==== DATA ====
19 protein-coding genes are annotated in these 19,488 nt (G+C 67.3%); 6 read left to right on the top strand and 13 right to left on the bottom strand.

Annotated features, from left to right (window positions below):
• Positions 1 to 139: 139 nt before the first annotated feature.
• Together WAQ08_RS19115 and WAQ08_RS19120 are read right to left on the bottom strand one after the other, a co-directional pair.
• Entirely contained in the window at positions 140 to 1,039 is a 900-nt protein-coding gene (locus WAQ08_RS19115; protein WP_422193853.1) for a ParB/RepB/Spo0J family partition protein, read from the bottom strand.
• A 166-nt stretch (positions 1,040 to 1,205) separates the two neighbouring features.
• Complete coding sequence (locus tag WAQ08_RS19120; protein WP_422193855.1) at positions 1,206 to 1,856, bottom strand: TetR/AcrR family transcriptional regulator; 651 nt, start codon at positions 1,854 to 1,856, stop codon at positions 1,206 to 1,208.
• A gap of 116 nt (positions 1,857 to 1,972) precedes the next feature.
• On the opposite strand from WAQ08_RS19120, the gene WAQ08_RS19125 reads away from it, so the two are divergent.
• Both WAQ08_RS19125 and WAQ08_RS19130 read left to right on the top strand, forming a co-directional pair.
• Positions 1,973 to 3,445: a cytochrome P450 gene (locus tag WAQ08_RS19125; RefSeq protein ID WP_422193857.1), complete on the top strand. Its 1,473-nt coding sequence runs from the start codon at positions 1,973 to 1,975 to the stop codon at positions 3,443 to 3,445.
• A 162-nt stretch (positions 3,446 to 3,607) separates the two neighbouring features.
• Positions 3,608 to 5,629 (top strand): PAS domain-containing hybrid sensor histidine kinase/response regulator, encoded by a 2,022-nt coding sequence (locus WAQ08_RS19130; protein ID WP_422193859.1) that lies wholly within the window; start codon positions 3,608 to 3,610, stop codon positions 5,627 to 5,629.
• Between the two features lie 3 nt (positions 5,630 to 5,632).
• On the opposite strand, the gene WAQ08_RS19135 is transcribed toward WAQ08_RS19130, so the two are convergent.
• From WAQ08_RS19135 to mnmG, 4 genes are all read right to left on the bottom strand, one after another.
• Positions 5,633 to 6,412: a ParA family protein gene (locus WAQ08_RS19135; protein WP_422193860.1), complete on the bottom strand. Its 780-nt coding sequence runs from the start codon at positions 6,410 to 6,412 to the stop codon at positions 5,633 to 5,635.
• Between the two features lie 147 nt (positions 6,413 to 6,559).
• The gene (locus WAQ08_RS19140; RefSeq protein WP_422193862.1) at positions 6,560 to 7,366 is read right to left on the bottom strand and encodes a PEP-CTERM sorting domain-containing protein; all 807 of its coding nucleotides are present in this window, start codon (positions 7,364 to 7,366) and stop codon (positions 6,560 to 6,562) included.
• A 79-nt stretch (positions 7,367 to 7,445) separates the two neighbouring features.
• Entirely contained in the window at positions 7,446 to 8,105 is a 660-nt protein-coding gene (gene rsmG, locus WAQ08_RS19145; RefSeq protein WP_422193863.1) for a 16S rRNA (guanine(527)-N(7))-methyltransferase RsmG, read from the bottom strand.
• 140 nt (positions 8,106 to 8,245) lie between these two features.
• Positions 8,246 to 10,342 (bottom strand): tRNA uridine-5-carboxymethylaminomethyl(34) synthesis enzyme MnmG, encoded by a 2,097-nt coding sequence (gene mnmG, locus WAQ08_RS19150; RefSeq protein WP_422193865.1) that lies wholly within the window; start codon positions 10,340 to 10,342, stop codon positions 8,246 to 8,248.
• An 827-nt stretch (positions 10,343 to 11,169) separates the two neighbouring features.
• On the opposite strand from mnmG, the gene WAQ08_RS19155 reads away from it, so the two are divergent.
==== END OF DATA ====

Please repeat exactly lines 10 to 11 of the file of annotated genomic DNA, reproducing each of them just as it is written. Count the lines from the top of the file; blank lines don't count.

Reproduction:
• Both WAQ08_RS19125 and WAQ08_RS19130 read left to right on the top strand, forming a co-directional pair.
• Positions 1,973 to 3,445: a cytochrome P450 gene (locus tag WAQ08_RS19125; RefSeq protein ID WP_422193857.1), complete on the top strand. Its 1,473-nt coding sequence runs from the start codon at positions 1,973 to 1,975 to the stop codon at positions 3,443 to 3,445.